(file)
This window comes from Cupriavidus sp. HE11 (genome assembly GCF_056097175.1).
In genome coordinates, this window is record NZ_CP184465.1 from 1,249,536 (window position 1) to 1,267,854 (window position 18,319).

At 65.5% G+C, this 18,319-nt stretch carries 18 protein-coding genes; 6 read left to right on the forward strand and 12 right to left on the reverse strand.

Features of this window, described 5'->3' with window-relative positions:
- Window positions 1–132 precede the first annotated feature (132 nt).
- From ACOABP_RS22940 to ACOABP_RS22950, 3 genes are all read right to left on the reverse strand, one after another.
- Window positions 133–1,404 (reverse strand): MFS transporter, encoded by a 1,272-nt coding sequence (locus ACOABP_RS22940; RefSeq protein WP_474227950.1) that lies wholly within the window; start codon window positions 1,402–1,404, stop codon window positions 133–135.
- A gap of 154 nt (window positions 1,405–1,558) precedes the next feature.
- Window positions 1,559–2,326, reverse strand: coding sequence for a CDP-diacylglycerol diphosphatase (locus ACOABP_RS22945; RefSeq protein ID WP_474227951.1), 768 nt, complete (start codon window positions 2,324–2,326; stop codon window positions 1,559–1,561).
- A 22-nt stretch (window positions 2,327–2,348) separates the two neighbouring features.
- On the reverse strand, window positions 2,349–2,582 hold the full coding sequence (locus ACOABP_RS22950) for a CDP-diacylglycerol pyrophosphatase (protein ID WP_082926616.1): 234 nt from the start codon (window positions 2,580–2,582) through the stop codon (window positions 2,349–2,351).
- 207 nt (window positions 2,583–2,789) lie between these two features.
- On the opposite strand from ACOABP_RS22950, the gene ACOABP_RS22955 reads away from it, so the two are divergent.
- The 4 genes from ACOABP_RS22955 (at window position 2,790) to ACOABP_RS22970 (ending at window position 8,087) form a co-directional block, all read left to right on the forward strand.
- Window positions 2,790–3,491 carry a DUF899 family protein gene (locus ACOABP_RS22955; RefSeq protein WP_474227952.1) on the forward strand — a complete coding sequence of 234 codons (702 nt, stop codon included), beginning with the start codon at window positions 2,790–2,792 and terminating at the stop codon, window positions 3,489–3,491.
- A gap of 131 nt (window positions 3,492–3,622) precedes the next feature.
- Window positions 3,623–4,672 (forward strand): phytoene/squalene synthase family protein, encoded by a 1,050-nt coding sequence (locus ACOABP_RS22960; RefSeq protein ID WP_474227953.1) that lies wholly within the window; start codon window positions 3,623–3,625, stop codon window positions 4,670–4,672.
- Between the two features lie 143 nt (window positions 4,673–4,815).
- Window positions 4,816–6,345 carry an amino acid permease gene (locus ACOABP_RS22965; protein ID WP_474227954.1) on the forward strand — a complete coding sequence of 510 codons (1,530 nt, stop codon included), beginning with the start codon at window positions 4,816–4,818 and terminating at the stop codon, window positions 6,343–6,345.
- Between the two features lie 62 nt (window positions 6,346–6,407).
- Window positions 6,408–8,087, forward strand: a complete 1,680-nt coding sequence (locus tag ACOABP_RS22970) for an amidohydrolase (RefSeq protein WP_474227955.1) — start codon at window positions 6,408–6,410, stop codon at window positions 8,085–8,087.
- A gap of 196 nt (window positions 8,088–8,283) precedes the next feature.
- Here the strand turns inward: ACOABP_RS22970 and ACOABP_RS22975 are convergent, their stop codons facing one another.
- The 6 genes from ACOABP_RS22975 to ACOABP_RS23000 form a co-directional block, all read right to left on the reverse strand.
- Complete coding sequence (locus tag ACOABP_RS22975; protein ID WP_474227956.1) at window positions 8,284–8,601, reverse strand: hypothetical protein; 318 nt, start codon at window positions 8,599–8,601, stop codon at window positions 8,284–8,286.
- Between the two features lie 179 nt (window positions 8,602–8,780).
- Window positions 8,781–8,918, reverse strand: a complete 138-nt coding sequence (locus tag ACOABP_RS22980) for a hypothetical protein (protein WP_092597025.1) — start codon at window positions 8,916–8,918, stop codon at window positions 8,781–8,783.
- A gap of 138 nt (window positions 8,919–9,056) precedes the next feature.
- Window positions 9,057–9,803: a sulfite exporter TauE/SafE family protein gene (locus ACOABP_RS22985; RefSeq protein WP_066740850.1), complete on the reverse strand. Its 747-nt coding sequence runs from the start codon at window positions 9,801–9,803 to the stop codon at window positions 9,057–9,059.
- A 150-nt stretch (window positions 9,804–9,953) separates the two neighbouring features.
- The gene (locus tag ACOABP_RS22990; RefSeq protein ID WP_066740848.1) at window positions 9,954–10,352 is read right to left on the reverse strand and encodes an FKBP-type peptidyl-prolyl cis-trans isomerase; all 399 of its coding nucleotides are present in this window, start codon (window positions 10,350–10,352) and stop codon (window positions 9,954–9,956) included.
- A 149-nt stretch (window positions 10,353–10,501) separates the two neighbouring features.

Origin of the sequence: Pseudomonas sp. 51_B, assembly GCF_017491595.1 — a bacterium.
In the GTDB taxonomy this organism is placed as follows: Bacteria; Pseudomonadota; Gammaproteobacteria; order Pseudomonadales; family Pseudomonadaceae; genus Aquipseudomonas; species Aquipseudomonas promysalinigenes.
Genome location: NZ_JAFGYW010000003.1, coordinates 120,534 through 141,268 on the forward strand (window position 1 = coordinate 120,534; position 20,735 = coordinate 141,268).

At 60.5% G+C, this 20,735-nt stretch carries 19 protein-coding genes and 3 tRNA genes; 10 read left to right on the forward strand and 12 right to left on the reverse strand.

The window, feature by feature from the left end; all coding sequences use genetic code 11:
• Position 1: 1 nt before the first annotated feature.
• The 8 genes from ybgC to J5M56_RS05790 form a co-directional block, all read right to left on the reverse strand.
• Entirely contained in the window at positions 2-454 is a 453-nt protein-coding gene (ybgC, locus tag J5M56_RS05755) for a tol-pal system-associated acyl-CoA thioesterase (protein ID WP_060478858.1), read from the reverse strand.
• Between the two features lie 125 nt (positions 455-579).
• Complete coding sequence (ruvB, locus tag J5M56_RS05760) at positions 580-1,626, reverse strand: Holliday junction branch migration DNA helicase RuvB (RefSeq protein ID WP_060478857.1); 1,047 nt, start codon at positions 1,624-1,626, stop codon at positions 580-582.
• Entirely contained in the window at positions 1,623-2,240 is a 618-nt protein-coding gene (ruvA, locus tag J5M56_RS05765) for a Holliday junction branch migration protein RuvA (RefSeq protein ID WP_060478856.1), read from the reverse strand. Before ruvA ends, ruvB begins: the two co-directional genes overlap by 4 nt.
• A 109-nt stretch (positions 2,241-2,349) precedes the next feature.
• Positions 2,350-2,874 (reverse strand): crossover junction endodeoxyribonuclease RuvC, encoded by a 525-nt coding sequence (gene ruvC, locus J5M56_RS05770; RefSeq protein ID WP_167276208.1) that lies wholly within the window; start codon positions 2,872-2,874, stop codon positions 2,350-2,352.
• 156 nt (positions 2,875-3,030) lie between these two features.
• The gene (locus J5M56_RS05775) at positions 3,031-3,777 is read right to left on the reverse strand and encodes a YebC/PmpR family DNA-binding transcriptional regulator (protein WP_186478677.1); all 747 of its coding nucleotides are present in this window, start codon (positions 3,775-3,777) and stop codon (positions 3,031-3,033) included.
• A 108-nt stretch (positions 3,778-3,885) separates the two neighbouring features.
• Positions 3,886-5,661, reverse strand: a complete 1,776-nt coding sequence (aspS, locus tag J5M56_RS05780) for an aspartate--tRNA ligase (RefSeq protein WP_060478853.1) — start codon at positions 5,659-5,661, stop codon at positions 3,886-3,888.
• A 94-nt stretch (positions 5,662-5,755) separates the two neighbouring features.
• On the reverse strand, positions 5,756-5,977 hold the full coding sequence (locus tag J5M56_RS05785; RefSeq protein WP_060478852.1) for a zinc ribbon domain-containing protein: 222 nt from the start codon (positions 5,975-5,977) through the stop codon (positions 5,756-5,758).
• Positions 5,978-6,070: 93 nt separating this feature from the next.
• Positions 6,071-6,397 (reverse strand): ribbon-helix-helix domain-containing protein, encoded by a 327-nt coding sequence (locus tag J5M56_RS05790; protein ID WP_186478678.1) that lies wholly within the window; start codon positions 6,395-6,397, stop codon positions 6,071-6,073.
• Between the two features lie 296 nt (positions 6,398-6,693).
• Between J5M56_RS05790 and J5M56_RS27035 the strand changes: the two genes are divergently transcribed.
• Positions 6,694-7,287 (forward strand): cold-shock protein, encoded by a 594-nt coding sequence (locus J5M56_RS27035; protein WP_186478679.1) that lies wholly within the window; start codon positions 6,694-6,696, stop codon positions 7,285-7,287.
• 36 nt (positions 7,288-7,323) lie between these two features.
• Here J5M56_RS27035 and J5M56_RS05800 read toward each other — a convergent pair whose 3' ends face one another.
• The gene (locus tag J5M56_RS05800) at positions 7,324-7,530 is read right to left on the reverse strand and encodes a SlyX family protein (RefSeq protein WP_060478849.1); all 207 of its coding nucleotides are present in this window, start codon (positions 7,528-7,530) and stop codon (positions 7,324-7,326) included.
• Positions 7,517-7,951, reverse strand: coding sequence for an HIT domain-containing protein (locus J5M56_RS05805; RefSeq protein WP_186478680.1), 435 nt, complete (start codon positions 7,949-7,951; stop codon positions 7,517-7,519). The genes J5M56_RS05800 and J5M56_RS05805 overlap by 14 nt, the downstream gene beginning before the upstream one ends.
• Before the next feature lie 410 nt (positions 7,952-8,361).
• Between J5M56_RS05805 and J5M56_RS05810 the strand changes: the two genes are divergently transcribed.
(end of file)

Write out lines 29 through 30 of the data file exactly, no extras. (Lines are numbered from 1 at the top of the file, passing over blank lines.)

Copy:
- Window positions 9,057–9,803: a sulfite exporter TauE/SafE family protein gene (locus ACOABP_RS22985; RefSeq protein WP_066740850.1), complete on the reverse strand. Its 747-nt coding sequence runs from the start codon at window positions 9,801–9,803 to the stop codon at window positions 9,057–9,059.
- A 150-nt stretch (window positions 9,804–9,953) separates the two neighbouring features.